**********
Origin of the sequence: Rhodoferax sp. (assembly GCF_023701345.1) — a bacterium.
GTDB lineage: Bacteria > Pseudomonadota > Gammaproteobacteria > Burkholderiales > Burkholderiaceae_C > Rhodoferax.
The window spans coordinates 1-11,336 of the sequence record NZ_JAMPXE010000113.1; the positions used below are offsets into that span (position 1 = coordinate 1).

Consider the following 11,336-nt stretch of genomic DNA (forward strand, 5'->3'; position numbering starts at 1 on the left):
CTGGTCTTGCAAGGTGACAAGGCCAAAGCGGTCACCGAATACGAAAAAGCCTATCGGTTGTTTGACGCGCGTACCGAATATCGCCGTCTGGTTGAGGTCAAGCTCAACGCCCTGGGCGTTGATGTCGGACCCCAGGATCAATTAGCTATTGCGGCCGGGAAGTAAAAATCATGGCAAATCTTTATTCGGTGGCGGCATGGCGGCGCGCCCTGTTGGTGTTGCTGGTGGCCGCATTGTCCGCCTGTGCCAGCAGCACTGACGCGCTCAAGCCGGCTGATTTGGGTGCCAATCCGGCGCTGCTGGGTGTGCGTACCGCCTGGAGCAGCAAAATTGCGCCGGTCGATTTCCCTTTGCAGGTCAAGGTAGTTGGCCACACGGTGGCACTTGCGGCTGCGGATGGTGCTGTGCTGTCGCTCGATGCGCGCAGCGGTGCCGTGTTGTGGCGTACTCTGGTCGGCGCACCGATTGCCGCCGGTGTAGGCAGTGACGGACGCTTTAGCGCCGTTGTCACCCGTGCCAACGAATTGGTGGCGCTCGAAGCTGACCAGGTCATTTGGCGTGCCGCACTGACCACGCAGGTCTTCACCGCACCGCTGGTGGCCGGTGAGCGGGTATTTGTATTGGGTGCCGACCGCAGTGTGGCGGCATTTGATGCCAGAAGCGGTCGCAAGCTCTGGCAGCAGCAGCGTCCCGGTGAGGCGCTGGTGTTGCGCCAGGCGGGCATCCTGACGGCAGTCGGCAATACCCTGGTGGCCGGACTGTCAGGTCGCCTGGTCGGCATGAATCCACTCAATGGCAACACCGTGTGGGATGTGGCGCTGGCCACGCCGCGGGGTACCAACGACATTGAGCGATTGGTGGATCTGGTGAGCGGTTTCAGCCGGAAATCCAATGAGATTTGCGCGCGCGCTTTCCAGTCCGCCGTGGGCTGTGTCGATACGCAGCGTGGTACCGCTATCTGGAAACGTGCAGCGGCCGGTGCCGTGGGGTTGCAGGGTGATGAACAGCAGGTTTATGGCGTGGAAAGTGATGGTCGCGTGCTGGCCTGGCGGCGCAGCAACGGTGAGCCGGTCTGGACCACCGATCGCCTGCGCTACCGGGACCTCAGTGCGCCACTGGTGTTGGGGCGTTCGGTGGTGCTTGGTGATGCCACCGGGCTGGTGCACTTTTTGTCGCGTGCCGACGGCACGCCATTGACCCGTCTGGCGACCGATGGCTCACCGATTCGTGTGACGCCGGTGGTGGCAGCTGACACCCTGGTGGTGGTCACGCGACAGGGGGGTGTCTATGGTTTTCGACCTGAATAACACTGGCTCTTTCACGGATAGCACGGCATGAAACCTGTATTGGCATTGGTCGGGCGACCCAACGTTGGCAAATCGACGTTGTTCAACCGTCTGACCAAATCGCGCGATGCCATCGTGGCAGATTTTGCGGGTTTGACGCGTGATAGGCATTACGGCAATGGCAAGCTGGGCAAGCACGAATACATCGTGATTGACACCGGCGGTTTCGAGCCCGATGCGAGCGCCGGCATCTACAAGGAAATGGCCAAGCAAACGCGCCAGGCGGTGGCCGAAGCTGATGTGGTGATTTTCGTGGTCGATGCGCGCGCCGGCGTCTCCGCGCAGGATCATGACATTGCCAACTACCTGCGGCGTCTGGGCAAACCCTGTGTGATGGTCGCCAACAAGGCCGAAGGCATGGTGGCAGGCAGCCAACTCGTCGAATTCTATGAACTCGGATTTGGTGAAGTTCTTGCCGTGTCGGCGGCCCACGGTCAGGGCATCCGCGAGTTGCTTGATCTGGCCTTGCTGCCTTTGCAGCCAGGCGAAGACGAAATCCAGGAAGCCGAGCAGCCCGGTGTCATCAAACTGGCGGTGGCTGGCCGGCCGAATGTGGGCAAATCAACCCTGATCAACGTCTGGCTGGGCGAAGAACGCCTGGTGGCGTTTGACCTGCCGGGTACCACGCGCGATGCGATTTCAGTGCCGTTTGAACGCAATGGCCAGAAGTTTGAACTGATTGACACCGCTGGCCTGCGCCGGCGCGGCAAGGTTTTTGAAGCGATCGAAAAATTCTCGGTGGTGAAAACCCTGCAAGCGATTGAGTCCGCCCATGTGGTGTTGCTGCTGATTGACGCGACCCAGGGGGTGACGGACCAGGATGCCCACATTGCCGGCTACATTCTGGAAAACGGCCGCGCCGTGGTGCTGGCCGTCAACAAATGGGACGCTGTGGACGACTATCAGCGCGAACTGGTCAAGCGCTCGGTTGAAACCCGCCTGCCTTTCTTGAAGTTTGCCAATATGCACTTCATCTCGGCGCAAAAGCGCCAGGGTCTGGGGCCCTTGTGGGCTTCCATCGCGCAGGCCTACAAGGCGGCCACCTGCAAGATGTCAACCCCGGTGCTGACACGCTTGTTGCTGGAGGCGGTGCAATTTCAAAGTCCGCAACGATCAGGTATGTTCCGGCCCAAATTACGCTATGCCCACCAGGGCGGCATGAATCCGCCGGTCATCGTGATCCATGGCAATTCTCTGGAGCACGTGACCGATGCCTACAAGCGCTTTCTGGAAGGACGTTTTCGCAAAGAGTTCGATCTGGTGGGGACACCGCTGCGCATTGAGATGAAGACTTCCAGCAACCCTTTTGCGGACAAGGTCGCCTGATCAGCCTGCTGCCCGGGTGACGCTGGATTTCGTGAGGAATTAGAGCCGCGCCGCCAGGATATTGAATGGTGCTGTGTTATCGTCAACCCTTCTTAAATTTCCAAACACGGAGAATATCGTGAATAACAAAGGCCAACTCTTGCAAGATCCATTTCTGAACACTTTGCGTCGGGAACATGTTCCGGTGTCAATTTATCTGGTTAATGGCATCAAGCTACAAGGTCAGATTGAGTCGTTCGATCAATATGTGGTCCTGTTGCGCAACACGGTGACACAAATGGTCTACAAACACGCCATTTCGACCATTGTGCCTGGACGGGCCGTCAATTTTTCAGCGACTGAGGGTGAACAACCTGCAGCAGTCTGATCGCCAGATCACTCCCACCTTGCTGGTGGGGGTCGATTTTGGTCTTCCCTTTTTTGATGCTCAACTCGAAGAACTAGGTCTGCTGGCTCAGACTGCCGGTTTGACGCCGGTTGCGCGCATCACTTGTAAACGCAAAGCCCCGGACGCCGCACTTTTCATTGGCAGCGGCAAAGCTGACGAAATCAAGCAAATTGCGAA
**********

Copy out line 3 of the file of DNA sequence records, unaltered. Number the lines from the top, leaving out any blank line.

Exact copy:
The window spans coordinates 1-11,336 of the sequence record NZ_JAMPXE010000113.1; the positions used below are offsets into that span (position 1 = coordinate 1).